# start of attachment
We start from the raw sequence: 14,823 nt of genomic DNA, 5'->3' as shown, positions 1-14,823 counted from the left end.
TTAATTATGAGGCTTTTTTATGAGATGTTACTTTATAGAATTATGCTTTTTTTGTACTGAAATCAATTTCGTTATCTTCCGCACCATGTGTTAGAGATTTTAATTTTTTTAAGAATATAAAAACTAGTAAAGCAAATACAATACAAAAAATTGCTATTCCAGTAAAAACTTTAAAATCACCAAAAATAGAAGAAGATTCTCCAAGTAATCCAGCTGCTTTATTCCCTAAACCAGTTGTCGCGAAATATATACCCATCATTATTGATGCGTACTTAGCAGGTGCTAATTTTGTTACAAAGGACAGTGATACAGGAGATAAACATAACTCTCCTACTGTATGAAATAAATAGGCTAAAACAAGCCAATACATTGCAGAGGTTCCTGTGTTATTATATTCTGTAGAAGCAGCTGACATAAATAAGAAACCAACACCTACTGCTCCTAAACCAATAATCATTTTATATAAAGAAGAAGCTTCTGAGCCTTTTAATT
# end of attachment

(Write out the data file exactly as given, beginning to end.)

We start from the raw sequence: 14,823 nt of genomic DNA, 5'->3' as shown, positions 1-14,823 counted from the left end.
TTAATTATGAGGCTTTTTTATGAGATGTTACTTTATAGAATTATGCTTTTTTTGTACTGAAATCAATTTCGTTATCTTCCGCACCATGTGTTAGAGATTTTAATTTTTTTAAGAATATAAAAACTAGTAAAGCAAATACAATACAAAAAATTGCTATTCCAGTAAAAACTTTAAAATCACCAAAAATAGAAGAAGATTCTCCAAGTAATCCAGCTGCTTTATTCCCTAAACCAGTTGTCGCGAAATATATACCCATCATTATTGATGCGTACTTAGCAGGTGCTAATTTTGTTACAAAGGACAGTGATACAGGAGATAAACATAACTCTCCTACTGTATGAAATAAATAGGCTAAAACAAGCCAATACATTGCAGAGGTTCCTGTGTTATTATATTCTGTAGAAGCAGCTGACATAAATAAGAAACCAACACCTACTGCTCCTAAACCAATAATCATTTTATATAAAGAAGAAGCTTCTGAGCCTTTTAATT